5 Reasons to Take Your Dog to Annual Check-ups

5 Reasons to Take Your Dog to Annual Check-ups
5 Reasons to Take Your Dog to Annual Check-ups

5 Reasons to Take Your Dog to Annual Check-ups: As a dog owner, it is your responsibility to ensure that your pooch gets regular medical care. Routine wellness exams are a necessity for a long and healthy life for your dog. Most veterinarians will recommend that your dog receive an annual wellness check in addition to attention when you have a concern about their health. Here are five reasons that point to why you should schedule annual checkups.

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5 Reasons to Take Your Dog to Annual Check-ups

Keep Vaccines Up to Date

One of the most important elements of a pet wellness check is to make sure that your animal is up to date on all of their vaccinations. Vaccines are engineered to protect your dog against some of the most common and contagious diseases. The vaccines that your dog receives will depend on where you live and your pet’s lifestyle.

For example, core vaccines are in the vaccination schedule for all dogs. This would include vaccines for rabies, canine parvovirus, distemper, and canine hepatitis. Lifestyle vaccines are dependent on how often your pet interacts with other animals or where you live and the risks that this geography delivers. Adult dogs will need booster shots at regular intervals to maintain protection against the diseases. Your vet is the best source of information about the recommended vaccines for your particular dog.

Prevention of Parasitic Diseases

In addition to keeping your vaccines current, regular checkups will also guard against the onset of a host of parasitic diseases. For example, if you live in an area with a prevalence of ticks and mosquitoes, you will want to protect against the parasites that these bugs carry. Your veterinarian will be able to provide recommendations for protecting your pooch from parasitic invaders.

Practicing proper parasitic prevention will guard against a myriad of dangerous health conditions. This includes fleas, Lyme disease, heartworm, hookworms, whipworm, tapeworms, roundworms, Rocky Mountain Spotted Fever, and more.

Scan for Glaucoma

Like humans, dogs can also suffer from glaucoma. This high pressure within the eye can develop into a painful condition that may lead to blindness in dogs. Primary glaucoma is usually inherited, making it more common in purebred dogs. Conversely, secondary glaucoma is a result of lifestyle factors or other inherent health conditions unrelated to poor genetics.

Glaucoma in dogs typically presents itself as excessive drainage from the eye, the presence of a bluish-white discoloration of the cornea, enlarged blood vessels, or a dilated pupil. Your dog may also seem to be uncomfortable, pawing at their eyes or rubbing them.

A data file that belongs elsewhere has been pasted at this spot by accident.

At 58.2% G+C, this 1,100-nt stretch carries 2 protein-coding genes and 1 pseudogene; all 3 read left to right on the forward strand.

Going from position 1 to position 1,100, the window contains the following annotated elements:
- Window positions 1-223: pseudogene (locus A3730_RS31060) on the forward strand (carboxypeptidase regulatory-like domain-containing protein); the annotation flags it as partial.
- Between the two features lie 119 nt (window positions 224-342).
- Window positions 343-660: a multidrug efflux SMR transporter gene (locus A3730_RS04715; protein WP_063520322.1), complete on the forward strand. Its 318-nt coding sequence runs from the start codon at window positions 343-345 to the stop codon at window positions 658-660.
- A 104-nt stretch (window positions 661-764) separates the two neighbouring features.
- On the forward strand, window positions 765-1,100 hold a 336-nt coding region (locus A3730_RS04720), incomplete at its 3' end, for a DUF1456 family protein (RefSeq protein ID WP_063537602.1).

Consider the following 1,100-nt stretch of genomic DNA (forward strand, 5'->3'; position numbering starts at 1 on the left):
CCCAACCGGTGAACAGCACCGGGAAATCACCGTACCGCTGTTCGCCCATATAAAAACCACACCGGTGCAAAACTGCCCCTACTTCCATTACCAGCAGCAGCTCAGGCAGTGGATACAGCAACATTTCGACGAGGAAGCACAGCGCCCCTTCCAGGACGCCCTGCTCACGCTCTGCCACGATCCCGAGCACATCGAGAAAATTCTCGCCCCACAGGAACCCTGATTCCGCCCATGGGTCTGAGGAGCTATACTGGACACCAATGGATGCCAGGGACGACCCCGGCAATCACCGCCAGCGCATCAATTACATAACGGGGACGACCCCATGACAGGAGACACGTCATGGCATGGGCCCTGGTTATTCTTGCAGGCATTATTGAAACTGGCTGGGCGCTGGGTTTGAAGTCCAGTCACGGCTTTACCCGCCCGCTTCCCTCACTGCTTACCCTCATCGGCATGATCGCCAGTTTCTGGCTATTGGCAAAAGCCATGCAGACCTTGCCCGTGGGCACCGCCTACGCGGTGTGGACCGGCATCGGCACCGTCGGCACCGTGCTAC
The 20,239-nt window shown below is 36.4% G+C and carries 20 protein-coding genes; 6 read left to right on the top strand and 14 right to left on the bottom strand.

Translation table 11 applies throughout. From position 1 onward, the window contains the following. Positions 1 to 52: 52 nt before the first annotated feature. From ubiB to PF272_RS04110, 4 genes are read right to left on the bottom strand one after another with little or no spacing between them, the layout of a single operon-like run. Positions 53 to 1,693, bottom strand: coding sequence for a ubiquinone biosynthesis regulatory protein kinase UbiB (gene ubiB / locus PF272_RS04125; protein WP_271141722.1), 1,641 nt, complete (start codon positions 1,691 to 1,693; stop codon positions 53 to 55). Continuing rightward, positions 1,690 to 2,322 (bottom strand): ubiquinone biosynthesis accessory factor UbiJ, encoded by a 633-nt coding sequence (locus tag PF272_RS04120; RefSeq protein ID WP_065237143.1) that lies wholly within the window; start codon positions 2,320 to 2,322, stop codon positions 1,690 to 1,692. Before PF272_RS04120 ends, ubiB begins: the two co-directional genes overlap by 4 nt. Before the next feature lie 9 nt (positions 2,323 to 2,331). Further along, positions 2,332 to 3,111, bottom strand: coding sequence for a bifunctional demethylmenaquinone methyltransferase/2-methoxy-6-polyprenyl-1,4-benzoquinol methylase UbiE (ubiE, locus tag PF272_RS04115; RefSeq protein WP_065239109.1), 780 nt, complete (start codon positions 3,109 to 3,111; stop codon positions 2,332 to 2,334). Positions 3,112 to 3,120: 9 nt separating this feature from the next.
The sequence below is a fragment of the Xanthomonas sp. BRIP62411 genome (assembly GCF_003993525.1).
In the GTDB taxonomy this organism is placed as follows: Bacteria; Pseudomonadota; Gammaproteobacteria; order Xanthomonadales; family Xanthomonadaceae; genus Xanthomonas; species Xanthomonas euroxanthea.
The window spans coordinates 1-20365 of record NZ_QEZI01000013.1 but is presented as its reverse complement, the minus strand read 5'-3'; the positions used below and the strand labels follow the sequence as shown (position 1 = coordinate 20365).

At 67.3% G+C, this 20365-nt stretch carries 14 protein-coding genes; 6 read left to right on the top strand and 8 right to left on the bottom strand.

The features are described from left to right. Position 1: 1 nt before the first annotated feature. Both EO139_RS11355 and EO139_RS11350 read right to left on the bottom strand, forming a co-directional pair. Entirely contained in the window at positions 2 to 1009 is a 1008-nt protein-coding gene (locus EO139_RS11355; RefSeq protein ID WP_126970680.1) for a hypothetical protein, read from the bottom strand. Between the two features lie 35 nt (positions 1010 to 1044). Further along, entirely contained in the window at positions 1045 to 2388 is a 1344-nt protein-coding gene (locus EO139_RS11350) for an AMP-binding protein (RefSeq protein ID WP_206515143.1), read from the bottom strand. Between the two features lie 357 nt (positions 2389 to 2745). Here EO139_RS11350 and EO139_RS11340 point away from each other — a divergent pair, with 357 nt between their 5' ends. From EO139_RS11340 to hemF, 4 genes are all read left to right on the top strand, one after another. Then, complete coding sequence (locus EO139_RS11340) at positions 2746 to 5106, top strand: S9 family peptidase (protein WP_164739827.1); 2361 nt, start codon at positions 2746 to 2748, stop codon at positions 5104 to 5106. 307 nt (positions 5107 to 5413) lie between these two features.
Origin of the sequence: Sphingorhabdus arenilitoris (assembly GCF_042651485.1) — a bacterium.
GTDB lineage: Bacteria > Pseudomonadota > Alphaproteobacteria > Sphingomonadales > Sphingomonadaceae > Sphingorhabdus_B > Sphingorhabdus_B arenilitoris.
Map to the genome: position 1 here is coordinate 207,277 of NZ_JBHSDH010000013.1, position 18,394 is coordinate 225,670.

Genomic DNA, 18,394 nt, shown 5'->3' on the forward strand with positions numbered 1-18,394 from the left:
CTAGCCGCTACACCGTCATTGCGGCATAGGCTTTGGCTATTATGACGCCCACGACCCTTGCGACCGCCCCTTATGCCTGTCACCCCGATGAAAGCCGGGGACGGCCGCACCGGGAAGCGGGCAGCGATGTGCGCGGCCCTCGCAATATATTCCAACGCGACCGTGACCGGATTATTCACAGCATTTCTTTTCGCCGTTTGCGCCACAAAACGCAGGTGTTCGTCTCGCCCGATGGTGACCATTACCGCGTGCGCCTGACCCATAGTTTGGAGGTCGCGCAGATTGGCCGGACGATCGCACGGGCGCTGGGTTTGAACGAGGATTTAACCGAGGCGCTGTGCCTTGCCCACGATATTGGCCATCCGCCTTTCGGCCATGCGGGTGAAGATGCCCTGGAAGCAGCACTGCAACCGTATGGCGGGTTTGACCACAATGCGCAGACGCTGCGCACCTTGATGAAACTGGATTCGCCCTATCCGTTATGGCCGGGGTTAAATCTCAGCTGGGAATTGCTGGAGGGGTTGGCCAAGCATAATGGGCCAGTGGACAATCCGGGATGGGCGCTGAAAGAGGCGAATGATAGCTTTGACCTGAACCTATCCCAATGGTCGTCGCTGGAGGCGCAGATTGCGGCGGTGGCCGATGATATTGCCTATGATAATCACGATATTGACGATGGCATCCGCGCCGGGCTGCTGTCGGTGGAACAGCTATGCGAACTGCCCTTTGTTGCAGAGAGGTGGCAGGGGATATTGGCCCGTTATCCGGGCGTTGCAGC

Could Save Money in the Long Run

Although you may balk at the cost of veterinary visits, it is important to remember that regular preventative care can save you money in the long run. Because a veterinarian is trained to spot the early signs of disease, the conditions are typically easier and less expensive to treat at this stage of the progression.

You may be stuck with a much heftier bill if you wait until the health condition progresses. Good quality preventive care such as vaccines and parasitic prevention treatment will likely keep you from paying more money down the road. When it comes to wellness checks, an ounce of prevention is certainly worth a pound of cure.

Educational for the Owner

Your veterinarian is an expert in all things related to your dog. This expertise makes them an invaluable ally in how you support your dog. Owner education is a vital component of regular checkups. Lean on your veterinarian to provide information about how to care for your pooch.

This educational component is particularly important if you are a first-time dog owner. Your veterinarian will also be able to provide you with the latest guidance on raising a healthy dog. Preventative trends and recommendations change over time as more research comes in, making it crucial that you stay on top of the latest guidance. Knowing how much to feed your dog at different ages, how much exercise they should be getting, and more will help you to make the best decisions for your pet as they grow older.

Conclusion

These five reasons point to the importance of regular wellness checks for your dog. You owe it to your favorite furry friend to get them the care and medical attention that they deserve.

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